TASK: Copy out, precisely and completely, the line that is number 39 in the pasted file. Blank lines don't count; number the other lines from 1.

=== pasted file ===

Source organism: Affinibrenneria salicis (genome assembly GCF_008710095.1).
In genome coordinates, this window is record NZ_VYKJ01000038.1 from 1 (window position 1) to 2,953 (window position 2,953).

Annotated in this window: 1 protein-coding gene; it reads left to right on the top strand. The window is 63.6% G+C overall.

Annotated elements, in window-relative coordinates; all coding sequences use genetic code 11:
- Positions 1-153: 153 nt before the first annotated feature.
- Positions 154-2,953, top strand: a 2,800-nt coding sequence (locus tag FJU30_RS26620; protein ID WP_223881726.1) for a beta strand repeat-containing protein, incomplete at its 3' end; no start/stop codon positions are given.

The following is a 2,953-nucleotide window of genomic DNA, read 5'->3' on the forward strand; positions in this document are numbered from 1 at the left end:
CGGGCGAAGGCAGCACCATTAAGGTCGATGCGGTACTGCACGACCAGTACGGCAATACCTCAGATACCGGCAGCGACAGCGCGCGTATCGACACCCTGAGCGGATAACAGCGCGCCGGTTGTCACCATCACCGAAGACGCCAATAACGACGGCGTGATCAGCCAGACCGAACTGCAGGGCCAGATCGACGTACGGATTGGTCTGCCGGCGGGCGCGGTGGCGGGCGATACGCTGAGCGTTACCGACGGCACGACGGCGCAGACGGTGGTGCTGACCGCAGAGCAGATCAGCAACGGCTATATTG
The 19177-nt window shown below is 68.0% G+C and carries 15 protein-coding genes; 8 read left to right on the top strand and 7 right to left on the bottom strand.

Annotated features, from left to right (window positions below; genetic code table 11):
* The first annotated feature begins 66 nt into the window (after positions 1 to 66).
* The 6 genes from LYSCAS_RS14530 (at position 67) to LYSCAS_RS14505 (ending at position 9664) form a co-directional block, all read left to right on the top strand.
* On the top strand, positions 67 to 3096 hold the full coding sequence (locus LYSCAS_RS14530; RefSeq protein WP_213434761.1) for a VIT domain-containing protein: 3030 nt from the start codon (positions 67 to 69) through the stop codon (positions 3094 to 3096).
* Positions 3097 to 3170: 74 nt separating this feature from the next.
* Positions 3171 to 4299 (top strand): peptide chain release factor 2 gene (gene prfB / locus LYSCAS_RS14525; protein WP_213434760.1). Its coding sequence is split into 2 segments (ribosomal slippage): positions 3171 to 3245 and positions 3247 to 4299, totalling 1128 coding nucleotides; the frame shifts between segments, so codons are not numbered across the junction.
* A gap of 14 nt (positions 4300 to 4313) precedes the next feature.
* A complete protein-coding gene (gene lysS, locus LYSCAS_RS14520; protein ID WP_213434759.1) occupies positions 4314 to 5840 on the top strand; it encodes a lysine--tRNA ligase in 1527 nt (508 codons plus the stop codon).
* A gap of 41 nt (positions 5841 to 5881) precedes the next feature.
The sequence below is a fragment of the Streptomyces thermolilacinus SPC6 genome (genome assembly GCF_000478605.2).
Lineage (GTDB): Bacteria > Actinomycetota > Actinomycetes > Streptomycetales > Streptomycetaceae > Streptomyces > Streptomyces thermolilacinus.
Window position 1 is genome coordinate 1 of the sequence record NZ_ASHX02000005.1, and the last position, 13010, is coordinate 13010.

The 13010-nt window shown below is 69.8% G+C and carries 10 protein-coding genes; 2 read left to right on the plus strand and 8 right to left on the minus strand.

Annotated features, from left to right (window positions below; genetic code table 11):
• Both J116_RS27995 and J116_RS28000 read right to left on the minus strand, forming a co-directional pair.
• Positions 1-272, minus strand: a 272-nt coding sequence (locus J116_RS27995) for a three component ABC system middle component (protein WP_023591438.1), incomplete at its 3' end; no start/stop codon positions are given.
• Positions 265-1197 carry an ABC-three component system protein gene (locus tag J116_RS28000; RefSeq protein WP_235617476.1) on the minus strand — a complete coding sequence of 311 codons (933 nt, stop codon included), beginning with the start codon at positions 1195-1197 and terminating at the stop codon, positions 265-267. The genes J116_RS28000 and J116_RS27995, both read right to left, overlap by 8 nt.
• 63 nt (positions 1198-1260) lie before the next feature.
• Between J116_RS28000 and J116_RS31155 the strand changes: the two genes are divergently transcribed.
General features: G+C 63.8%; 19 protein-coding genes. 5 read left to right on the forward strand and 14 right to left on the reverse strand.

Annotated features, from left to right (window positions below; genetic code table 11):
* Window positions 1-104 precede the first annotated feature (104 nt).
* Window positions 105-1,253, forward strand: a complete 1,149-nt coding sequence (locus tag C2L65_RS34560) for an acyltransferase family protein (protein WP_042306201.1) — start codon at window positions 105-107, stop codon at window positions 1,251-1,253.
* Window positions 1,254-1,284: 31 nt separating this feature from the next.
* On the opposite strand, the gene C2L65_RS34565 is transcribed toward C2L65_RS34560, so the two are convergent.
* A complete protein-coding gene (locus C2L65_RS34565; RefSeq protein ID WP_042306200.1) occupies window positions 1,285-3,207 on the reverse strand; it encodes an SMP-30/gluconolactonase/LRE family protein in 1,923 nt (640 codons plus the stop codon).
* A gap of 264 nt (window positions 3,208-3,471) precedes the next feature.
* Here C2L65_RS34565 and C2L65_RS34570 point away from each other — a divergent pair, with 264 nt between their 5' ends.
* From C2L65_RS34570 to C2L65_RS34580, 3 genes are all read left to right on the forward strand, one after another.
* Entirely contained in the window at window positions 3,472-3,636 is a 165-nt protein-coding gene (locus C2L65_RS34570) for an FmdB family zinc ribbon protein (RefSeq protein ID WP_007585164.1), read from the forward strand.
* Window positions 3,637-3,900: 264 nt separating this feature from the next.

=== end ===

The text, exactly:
* Entirely contained in the window at window positions 3,472-3,636 is a 165-nt protein-coding gene (locus C2L65_RS34570) for an FmdB family zinc ribbon protein (RefSeq protein ID WP_007585164.1), read from the forward strand.